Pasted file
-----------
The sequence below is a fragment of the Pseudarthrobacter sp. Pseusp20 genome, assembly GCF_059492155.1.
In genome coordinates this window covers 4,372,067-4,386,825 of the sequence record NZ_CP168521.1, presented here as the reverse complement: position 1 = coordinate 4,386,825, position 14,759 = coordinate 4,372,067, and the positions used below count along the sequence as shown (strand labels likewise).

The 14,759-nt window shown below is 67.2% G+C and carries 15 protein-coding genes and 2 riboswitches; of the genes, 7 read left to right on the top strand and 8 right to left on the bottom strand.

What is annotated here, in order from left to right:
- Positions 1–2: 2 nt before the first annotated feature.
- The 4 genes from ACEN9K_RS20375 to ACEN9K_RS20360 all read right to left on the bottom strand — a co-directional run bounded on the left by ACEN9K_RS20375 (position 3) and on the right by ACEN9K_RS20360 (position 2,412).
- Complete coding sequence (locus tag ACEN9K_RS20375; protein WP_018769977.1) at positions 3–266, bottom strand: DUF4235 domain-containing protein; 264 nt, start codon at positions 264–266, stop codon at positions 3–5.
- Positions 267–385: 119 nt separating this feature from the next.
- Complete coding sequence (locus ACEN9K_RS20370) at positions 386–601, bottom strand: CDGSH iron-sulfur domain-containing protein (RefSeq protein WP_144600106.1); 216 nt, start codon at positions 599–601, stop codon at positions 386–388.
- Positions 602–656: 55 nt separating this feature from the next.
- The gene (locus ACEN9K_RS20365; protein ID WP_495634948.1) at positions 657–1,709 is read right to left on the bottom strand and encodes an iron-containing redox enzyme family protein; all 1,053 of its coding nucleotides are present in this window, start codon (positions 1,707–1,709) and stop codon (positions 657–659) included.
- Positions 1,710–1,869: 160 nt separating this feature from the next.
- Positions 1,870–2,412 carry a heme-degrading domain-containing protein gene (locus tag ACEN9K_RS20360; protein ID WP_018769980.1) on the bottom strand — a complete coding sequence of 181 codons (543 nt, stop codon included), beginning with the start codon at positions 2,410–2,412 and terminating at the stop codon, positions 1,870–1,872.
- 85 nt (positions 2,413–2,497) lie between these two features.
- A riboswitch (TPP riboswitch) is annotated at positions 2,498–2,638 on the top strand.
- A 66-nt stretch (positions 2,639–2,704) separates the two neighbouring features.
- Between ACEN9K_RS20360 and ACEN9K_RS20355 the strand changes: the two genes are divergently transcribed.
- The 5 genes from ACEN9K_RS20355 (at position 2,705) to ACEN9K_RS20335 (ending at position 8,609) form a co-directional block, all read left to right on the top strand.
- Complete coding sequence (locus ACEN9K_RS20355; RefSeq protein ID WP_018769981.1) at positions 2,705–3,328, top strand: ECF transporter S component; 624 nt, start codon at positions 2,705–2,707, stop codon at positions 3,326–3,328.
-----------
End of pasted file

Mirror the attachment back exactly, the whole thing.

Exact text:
The sequence below is a fragment of the Pseudarthrobacter sp. Pseusp20 genome, assembly GCF_059492155.1.
In genome coordinates this window covers 4,372,067-4,386,825 of the sequence record NZ_CP168521.1, presented here as the reverse complement: position 1 = coordinate 4,386,825, position 14,759 = coordinate 4,372,067, and the positions used below count along the sequence as shown (strand labels likewise).

The 14,759-nt window shown below is 67.2% G+C and carries 15 protein-coding genes and 2 riboswitches; of the genes, 7 read left to right on the top strand and 8 right to left on the bottom strand.

What is annotated here, in order from left to right:
- Positions 1–2: 2 nt before the first annotated feature.
- The 4 genes from ACEN9K_RS20375 to ACEN9K_RS20360 all read right to left on the bottom strand — a co-directional run bounded on the left by ACEN9K_RS20375 (position 3) and on the right by ACEN9K_RS20360 (position 2,412).
- Complete coding sequence (locus tag ACEN9K_RS20375; protein WP_018769977.1) at positions 3–266, bottom strand: DUF4235 domain-containing protein; 264 nt, start codon at positions 264–266, stop codon at positions 3–5.
- Positions 267–385: 119 nt separating this feature from the next.
- Complete coding sequence (locus ACEN9K_RS20370) at positions 386–601, bottom strand: CDGSH iron-sulfur domain-containing protein (RefSeq protein WP_144600106.1); 216 nt, start codon at positions 599–601, stop codon at positions 386–388.
- Positions 602–656: 55 nt separating this feature from the next.
- The gene (locus ACEN9K_RS20365; protein ID WP_495634948.1) at positions 657–1,709 is read right to left on the bottom strand and encodes an iron-containing redox enzyme family protein; all 1,053 of its coding nucleotides are present in this window, start codon (positions 1,707–1,709) and stop codon (positions 657–659) included.
- Positions 1,710–1,869: 160 nt separating this feature from the next.
- Positions 1,870–2,412 carry a heme-degrading domain-containing protein gene (locus tag ACEN9K_RS20360; protein ID WP_018769980.1) on the bottom strand — a complete coding sequence of 181 codons (543 nt, stop codon included), beginning with the start codon at positions 2,410–2,412 and terminating at the stop codon, positions 1,870–1,872.
- 85 nt (positions 2,413–2,497) lie between these two features.
- A riboswitch (TPP riboswitch) is annotated at positions 2,498–2,638 on the top strand.
- A 66-nt stretch (positions 2,639–2,704) separates the two neighbouring features.
- Between ACEN9K_RS20360 and ACEN9K_RS20355 the strand changes: the two genes are divergently transcribed.
- The 5 genes from ACEN9K_RS20355 (at position 2,705) to ACEN9K_RS20335 (ending at position 8,609) form a co-directional block, all read left to right on the top strand.
- Complete coding sequence (locus ACEN9K_RS20355; RefSeq protein ID WP_018769981.1) at positions 2,705–3,328, top strand: ECF transporter S component; 624 nt, start codon at positions 2,705–2,707, stop codon at positions 3,326–3,328.